This special issue of Australian Humanities Review foregrounds the Eco-Humanities section of the journal with the publication of the proceedings of Desert Gardens: Waterless lands and the problems of adaptation, convened by Ian Donaldson and Libby Robin for the Australian National University's Humanities Research Centre in March 2005. The conference, which launched the Centre's 2005 theme of Cultural landscapes, was the second in a sequence of three international conferences on gardens sponsored by a group of research institutions in the United States, Britain, and Australia. A selection of twelve essays has been collated and edited by the conference convenors and presented here in a collection that explores the tensions between “the illusion of stability and rootedness” created by gardens, which are, in fact, subject to evolution and change.
The essays are introduced by Libby Robin and Ian Donaldson, and the collection concludes with a reflection on the conference by Sverker Sörlin.
Click here to go to the Desert Gardens homepage
In his essay latest essay, “War in the age of intelligent machines and unintelligent government”, Ian Buchanan argues that the most terrifying phase of the war machine is when peace itself is the target of destruction and perpetual unrest the desired solution of war.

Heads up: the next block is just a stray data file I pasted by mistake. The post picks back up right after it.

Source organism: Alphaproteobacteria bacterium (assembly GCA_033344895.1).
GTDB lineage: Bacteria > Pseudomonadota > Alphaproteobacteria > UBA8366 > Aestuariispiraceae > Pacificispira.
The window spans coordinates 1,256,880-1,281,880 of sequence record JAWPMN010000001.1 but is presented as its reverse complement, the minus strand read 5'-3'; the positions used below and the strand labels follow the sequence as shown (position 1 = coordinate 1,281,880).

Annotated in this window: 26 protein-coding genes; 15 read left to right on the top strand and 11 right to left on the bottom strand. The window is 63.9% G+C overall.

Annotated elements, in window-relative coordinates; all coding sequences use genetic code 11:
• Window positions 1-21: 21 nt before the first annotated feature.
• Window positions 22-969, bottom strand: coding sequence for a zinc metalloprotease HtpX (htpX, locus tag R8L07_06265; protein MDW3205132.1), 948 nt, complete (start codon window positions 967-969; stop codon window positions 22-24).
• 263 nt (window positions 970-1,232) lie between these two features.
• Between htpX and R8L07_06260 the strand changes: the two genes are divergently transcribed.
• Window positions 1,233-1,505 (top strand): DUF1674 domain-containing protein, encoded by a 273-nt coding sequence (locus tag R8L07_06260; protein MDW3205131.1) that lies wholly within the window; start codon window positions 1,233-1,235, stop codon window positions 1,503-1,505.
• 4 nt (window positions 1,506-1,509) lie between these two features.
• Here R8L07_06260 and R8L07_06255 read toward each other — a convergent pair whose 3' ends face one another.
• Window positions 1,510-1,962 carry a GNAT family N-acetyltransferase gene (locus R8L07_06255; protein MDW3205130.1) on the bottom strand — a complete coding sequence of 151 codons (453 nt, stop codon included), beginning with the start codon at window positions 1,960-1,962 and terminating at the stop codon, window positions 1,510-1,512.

In “Reading Stephen Muecke's Ancient and Modern: Time, Culture, and Indigenous Philosophy” Ken Gelder identifies a shift away from the self-reflexivity that characterises much non-Indigenous engagement with Aboriginal stories to an “ambitious non-Aboriginal or ‘whitefella' attempt to describe ‘being Aboriginal' and to account for what Muecke calls Aboriginal philosophy”.
Richard Waterhouse reviews Dance Hall and Picture Palace; Sydney's Romance With Modernity by Jill Julius Matthews.
In “Reading the Other” Grant Hamilton reviews Derek Attridge's study of J.M. Coetzee and the Ethics of Reading : Literature in the Event.
Ecological Humanities Corner
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In good oil
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Stephen Muecke has responded to Ken Gelder's review of his book Ancient and Modern: Time, Culture, and Indigenous Philosophy.